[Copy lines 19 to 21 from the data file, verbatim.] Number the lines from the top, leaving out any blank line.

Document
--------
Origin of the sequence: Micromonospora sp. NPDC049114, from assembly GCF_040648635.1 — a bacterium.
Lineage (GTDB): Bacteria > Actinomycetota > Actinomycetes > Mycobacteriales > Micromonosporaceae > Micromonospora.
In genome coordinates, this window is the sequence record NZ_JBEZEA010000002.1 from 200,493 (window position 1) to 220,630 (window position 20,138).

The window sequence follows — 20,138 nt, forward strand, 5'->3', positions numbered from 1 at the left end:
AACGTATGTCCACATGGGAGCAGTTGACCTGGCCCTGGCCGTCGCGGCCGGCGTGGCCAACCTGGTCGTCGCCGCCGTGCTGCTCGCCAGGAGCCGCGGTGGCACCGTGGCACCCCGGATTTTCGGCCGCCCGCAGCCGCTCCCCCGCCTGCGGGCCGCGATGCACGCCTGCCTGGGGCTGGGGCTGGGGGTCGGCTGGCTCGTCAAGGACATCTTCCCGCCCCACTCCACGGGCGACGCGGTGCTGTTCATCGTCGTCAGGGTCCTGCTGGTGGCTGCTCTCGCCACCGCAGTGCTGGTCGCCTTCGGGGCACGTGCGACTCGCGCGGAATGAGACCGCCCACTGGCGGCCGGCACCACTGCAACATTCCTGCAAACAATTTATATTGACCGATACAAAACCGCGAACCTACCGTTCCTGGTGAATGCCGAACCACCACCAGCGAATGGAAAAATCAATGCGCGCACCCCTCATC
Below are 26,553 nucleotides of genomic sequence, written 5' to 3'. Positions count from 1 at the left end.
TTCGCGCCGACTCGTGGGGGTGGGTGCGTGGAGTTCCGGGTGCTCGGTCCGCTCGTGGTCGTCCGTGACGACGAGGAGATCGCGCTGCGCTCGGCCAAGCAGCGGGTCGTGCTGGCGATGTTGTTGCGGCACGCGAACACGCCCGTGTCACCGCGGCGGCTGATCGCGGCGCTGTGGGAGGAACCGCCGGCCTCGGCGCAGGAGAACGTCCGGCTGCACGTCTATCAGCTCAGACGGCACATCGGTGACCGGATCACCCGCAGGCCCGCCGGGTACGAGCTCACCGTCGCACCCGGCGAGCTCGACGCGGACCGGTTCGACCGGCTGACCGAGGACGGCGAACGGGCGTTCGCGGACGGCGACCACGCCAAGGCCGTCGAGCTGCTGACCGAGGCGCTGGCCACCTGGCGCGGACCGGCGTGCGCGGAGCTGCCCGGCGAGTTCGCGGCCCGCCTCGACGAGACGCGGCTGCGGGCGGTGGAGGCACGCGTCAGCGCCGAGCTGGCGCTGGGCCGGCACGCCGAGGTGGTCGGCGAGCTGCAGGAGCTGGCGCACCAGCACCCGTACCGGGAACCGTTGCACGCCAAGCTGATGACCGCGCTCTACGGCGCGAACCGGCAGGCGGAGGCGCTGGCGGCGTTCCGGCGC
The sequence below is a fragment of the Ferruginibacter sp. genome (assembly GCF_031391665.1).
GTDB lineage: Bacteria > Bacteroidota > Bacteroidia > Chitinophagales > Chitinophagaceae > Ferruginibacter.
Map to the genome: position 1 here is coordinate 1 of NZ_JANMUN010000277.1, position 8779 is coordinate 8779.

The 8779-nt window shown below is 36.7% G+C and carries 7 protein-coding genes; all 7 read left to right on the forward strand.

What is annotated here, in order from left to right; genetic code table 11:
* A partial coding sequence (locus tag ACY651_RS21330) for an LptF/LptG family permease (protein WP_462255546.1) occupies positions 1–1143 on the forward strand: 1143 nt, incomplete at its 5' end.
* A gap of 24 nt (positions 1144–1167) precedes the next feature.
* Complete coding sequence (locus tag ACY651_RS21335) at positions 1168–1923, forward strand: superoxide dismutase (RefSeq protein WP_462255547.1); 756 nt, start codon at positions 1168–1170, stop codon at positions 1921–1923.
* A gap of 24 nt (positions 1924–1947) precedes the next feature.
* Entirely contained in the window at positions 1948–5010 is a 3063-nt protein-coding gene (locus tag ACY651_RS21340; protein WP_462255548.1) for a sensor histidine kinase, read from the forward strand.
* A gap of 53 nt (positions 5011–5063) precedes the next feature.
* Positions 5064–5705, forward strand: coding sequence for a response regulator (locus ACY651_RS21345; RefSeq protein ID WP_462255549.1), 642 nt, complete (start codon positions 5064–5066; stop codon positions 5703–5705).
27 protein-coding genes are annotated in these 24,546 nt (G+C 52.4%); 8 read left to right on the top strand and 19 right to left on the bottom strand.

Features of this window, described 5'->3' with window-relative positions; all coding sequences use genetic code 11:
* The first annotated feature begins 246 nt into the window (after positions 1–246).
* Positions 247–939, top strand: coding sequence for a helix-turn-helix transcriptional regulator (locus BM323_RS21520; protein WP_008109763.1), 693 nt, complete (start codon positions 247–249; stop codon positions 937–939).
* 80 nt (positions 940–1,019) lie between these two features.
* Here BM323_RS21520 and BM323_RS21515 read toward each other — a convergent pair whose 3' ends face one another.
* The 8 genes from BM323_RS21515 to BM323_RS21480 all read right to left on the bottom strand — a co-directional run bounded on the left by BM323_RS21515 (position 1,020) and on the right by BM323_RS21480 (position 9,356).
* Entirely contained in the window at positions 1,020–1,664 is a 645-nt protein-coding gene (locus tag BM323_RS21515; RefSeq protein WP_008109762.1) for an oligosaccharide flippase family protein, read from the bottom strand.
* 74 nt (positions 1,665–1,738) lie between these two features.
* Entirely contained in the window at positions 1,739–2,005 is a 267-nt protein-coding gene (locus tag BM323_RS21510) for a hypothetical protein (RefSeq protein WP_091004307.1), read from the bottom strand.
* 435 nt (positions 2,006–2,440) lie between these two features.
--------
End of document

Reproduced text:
* Positions 5064–5705, forward strand: coding sequence for a response regulator (locus ACY651_RS21345; RefSeq protein ID WP_462255549.1), 642 nt, complete (start codon positions 5064–5066; stop codon positions 5703–5705).
27 protein-coding genes are annotated in these 24,546 nt (G+C 52.4%); 8 read left to right on the top strand and 19 right to left on the bottom strand.

Features of this window, described 5'->3' with window-relative positions; all coding sequences use genetic code 11: